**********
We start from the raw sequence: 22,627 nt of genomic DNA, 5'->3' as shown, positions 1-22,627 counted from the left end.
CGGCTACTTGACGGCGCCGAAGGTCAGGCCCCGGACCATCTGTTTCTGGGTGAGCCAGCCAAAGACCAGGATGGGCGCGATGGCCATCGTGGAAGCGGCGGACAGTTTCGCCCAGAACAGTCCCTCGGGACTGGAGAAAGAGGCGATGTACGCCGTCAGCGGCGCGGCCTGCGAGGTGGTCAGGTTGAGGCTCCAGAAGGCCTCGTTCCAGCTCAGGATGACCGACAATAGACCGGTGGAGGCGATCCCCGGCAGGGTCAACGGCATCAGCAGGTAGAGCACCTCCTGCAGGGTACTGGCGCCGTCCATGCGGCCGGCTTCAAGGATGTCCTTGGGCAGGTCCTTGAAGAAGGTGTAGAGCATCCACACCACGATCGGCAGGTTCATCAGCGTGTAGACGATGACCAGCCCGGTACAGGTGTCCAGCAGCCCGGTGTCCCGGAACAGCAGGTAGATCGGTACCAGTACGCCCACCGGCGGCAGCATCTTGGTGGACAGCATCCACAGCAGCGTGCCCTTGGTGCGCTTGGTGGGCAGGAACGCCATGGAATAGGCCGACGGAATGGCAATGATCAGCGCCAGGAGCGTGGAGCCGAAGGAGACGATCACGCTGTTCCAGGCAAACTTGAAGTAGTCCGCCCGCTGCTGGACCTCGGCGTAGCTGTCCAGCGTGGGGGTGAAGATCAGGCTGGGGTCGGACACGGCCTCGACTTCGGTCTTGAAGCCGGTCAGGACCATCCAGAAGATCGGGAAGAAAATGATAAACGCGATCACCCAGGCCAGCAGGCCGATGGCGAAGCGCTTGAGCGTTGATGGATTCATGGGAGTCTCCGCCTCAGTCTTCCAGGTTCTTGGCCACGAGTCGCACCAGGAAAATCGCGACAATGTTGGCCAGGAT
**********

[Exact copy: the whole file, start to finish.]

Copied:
We start from the raw sequence: 22,627 nt of genomic DNA, 5'->3' as shown, positions 1-22,627 counted from the left end.
CGGCTACTTGACGGCGCCGAAGGTCAGGCCCCGGACCATCTGTTTCTGGGTGAGCCAGCCAAAGACCAGGATGGGCGCGATGGCCATCGTGGAAGCGGCGGACAGTTTCGCCCAGAACAGTCCCTCGGGACTGGAGAAAGAGGCGATGTACGCCGTCAGCGGCGCGGCCTGCGAGGTGGTCAGGTTGAGGCTCCAGAAGGCCTCGTTCCAGCTCAGGATGACCGACAATAGACCGGTGGAGGCGATCCCCGGCAGGGTCAACGGCATCAGCAGGTAGAGCACCTCCTGCAGGGTACTGGCGCCGTCCATGCGGCCGGCTTCAAGGATGTCCTTGGGCAGGTCCTTGAAGAAGGTGTAGAGCATCCACACCACGATCGGCAGGTTCATCAGCGTGTAGACGATGACCAGCCCGGTACAGGTGTCCAGCAGCCCGGTGTCCCGGAACAGCAGGTAGATCGGTACCAGTACGCCCACCGGCGGCAGCATCTTGGTGGACAGCATCCACAGCAGCGTGCCCTTGGTGCGCTTGGTGGGCAGGAACGCCATGGAATAGGCCGACGGAATGGCAATGATCAGCGCCAGGAGCGTGGAGCCGAAGGAGACGATCACGCTGTTCCAGGCAAACTTGAAGTAGTCCGCCCGCTGCTGGACCTCGGCGTAGCTGTCCAGCGTGGGGGTGAAGATCAGGCTGGGGTCGGACACGGCCTCGACTTCGGTCTTGAAGCCGGTCAGGACCATCCAGAAGATCGGGAAGAAAATGATAAACGCGATCACCCAGGCCAGCAGGCCGATGGCGAAGCGCTTGAGCGTTGATGGATTCATGGGAGTCTCCGCCTCAGTCTTCCAGGTTCTTGGCCACGAGTCGCACCAGGAAAATCGCGACAATGTTGGCCAGGAT